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This month, we caught up with in-demand artist Cris Clapp Logan. Originally from St. Louis, Logan majored in political science and business, with plans to pursue a career in law and politics in the nation’s capital. While Logan always dabbled in art as a child, like many creatives, she pursued a more traditional D.C. path, working in communications and public policy on the Hill. When she became a mom, she took a sabbatical from her career and began painting, posting her daily doodles on Instagram.
She launched Cris Logan Art in 2017 and began working with the Brand Guild, creating brand-based illustrations of their clients including Sweetgreen, Scout Bags, &pizza, Drybar and SoulCycle. Here, Logan talks about her art career and the D.C. creative community.
District Fray: How would you characterize your artistic style?
Logan: I create vibrant, energetic mixed media art that seeks to represent some of the most well-known monuments and neighborhoods with unexpected color and joy.
What inspired you to make art a career?
As I was growing up, I never viewed art as a possible career. I didn’t know successful, full-time artists, and financial constraints and fears pushed me to pursue a more predictable D.C. path working in politics, communications and public policy. Eventually, my work focused specifically on anti-human trafficking and child online safety. The heavy nature of the job began to take a toll on my mental health, and when I had my kids, I took a sabbatical. During that time, I turned to art to help process all of the darkness I had been exposed to. I began creating light hearted art for my own home, and friends encouraged me to share my work on Instagram. Soon, a D.C.-based PR firm discovered me on social media and asked if I would create art for their clients. Those early days opened the doors to what felt like a flood of exciting work. Despite feeling entirely unqualified, I continued to say yes to even the most daunting projects, and before I knew it, I was a full-time artist.
What is the secret for creating artwork for so many different companies?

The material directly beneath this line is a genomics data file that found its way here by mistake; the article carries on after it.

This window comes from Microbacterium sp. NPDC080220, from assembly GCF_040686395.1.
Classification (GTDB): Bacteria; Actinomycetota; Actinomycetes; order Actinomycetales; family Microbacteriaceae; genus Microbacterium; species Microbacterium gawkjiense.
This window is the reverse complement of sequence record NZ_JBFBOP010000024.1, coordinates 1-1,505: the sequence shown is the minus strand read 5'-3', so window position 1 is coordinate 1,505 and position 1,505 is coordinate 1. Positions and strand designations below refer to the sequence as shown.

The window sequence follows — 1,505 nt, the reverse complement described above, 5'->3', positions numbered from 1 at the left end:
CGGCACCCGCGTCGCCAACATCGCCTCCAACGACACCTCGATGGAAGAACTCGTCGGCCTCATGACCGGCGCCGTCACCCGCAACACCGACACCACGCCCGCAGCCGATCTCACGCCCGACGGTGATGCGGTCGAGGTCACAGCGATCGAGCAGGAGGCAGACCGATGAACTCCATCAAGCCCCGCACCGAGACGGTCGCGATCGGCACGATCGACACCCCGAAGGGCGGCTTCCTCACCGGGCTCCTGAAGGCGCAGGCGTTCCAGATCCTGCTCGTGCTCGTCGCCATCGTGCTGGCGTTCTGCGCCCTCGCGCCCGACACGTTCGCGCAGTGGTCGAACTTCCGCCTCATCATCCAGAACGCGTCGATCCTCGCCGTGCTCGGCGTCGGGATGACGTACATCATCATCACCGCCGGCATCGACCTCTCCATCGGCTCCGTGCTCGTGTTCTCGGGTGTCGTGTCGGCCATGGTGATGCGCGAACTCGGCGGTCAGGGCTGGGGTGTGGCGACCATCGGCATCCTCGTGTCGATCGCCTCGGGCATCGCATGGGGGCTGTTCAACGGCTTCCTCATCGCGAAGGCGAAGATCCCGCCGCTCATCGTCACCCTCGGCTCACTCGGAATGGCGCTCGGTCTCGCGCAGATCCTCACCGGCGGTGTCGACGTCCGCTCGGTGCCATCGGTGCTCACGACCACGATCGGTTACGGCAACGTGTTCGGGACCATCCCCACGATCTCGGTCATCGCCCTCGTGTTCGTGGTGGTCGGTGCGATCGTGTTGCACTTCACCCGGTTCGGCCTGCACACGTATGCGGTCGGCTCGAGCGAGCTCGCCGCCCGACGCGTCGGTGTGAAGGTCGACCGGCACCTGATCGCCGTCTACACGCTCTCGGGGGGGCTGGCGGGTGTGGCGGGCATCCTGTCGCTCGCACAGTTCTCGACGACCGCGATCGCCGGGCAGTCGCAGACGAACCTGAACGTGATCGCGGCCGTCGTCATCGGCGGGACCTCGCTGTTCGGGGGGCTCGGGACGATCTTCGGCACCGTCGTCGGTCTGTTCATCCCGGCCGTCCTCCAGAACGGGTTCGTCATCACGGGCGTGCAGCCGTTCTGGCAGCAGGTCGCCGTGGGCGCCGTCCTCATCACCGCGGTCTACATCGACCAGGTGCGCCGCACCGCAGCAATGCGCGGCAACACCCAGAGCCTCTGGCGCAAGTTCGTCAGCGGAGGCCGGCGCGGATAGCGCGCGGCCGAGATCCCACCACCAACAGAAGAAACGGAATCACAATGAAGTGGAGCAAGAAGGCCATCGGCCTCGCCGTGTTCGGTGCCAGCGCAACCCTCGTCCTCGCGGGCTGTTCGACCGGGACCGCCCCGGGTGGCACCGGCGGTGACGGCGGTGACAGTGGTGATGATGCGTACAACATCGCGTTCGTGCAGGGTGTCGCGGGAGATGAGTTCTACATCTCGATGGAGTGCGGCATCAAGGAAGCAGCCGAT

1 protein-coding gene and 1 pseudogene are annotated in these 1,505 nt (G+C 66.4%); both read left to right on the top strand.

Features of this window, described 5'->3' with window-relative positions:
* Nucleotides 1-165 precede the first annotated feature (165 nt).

Stay true to your style and close to what you love. When brands reach out to inquire about working together, they always highlight my use of color and the personal connection I try to make with my pieces; art is primarily about connection for me. So, as I’m working with companies, I’m always seeking the story beneath the art and doing my best to create something that helps people feel seen or engaged through what I create.
You have a lot of D.C. in your art. What are some of your favorite subjects?
I hope my art serves as a reflection of the vibrant energy that emanates from this place. I love exploring the history, culture and diverse voices that shape D.C. in what I create. Drawing inspiration from the city’s architecture, neighborhoods and people, I’m deeply interested in the intersections of tradition and innovation in D.C. I love representing some of the most well-known monuments and neighborhoods with unexpectedly playful strokes and even humor. I have a pretty loose approach that I hope invites viewers to engage and explore their own connections to the city and its stories. I’m always hoping to spark conversations, encourage empathy, understanding and joy through my art.
How do you balance family life and an art career?
I’ll let you know as soon as I figure it out. Truly, I don’t sleep very much. I adore my family, but I’m also obsessed with my work. There have been many seasons where I’m thinking about my kids and the time my business takes away from them as I work, but as soon as I’m with my kids, I’m thinking about how much I want to be creating in my studio. This year, I’ve committed to (doing my best!) to be fully present with my kids when I’m with them and fully present with my art when I’m creating. I’ve only been able to do this by saying no to about 90% of the work requests that come my way. I no longer take commissions; I only work with the brands I love and enjoy, and I only take on projects that push me to learn. This helps me control the pace of my work and to have more joy as I work, and that joy spills over into my family life.
What are your thoughts on the city’s creative community?
I’m constantly amazed by the creativity and hustle of our arts community. Sometimes I look around a room of D.C. creatives and think, What am I doing here? I don’t belong with these amazingly talented people. But I’m constantly inspired to dig and think deeper because of our creative community. And the arc of our community bends towards positivity, inclusivity and support, something I’m very grateful for.
Favorite neighborhood. Capitol Hill feels the most like “home” because of my days working, dating and building friendships on the Hill, and enjoying epic Capitol Hill parties. But almost every neighborhood in the District feels like a family member to me. Foodie spots. If you’re forcing me to pick, Albi would be among the top for Mediterranean, Gravitas for American, Le Diplomate for French, Filomena for Italian and Shōtō for Japanese. Go-to museum. The National Gallery of Art. 2023 goal. To be fully present with my art, friends, community and kids.
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